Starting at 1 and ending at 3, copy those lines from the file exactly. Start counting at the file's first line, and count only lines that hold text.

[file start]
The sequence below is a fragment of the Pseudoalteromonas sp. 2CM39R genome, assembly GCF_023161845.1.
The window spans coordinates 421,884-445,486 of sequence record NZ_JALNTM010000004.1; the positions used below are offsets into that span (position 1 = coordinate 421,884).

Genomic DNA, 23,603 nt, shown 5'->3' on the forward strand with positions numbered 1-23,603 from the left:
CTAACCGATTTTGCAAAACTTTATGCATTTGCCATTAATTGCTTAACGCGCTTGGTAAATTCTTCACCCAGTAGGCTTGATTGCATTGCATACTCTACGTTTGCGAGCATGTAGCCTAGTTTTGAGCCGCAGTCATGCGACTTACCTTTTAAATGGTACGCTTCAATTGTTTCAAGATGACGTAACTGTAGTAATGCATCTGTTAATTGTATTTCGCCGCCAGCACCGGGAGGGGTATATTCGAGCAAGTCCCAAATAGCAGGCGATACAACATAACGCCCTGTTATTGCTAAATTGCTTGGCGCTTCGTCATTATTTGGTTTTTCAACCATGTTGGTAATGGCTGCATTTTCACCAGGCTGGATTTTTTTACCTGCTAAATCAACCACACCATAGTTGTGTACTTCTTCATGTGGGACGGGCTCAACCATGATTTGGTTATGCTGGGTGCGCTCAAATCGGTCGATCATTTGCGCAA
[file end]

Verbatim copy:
The sequence below is a fragment of the Pseudoalteromonas sp. 2CM39R genome, assembly GCF_023161845.1.
The window spans coordinates 421,884-445,486 of sequence record NZ_JALNTM010000004.1; the positions used below are offsets into that span (position 1 = coordinate 421,884).

Genomic DNA, 23,603 nt, shown 5'->3' on the forward strand with positions numbered 1-23,603 from the left: